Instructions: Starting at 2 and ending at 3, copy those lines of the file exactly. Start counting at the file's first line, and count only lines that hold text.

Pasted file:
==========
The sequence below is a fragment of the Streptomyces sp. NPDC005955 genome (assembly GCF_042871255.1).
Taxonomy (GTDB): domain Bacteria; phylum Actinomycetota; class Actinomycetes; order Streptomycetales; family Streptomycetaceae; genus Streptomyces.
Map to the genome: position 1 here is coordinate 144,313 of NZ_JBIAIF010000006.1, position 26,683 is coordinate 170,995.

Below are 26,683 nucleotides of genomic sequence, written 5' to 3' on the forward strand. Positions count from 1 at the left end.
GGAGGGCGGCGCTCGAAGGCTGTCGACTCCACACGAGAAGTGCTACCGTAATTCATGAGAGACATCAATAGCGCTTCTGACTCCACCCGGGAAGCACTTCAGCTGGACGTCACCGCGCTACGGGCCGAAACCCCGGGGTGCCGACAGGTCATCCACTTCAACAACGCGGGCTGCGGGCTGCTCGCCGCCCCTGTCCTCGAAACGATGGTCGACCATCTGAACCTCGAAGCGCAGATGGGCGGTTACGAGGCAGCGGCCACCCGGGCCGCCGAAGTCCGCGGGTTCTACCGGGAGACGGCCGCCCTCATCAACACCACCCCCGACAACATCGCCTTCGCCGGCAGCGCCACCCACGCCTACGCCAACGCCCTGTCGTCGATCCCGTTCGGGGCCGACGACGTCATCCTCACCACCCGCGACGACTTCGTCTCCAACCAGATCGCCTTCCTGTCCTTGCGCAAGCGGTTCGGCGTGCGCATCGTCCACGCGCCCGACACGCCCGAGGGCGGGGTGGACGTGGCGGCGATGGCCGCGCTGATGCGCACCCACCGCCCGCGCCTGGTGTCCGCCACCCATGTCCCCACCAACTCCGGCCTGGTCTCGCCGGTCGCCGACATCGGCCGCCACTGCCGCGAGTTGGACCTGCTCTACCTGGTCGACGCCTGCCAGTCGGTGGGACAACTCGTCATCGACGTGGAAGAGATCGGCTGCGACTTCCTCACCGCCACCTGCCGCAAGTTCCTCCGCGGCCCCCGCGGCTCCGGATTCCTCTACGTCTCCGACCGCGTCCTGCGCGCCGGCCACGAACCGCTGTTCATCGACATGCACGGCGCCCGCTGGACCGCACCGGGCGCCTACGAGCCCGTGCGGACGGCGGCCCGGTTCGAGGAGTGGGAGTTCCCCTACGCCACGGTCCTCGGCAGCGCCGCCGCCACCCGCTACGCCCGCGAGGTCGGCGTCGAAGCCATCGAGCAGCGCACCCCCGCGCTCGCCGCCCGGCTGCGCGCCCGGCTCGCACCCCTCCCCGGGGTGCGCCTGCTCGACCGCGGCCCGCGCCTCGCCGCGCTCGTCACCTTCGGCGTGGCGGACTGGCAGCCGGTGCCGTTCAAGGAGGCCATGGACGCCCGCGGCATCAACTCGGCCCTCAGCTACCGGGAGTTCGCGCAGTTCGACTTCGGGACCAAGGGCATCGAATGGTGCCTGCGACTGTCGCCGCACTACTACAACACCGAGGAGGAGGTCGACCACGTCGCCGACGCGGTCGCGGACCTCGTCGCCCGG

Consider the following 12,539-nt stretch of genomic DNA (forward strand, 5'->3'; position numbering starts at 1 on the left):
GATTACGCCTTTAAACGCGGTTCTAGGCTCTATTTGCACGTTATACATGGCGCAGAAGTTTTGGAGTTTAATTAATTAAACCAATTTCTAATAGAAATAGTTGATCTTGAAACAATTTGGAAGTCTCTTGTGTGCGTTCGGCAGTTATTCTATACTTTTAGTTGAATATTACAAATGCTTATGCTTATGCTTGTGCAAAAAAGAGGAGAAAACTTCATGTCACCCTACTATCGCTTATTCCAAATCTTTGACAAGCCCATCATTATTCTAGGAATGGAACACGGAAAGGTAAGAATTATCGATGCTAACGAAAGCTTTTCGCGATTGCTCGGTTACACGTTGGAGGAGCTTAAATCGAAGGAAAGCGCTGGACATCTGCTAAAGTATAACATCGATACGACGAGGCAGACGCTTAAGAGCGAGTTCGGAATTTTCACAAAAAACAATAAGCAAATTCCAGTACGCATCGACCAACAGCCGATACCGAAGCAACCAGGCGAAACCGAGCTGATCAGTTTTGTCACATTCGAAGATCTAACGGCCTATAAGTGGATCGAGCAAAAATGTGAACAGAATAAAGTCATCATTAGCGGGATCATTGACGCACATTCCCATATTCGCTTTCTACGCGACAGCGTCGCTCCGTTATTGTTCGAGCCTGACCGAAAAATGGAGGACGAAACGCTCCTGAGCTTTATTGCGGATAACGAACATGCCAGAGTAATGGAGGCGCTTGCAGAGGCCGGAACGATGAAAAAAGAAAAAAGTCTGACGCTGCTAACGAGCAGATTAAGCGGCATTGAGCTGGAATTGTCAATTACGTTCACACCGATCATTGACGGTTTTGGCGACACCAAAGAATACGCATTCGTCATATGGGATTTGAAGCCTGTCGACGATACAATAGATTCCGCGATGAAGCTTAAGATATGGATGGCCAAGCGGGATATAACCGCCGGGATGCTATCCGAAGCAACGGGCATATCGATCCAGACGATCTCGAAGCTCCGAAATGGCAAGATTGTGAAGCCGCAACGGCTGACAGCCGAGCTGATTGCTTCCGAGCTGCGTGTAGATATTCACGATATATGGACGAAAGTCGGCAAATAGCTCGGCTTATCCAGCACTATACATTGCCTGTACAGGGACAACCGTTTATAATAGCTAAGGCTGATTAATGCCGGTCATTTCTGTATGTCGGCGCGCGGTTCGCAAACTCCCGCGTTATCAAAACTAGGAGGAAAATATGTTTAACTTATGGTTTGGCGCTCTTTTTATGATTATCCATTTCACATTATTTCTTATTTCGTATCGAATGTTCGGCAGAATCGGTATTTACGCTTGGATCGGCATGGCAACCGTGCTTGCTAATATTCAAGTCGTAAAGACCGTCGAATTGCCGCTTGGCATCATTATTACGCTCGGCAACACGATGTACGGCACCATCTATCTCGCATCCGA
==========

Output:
Taxonomy (GTDB): domain Bacteria; phylum Actinomycetota; class Actinomycetes; order Streptomycetales; family Streptomycetaceae; genus Streptomyces.
Map to the genome: position 1 here is coordinate 144,313 of NZ_JBIAIF010000006.1, position 26,683 is coordinate 170,995.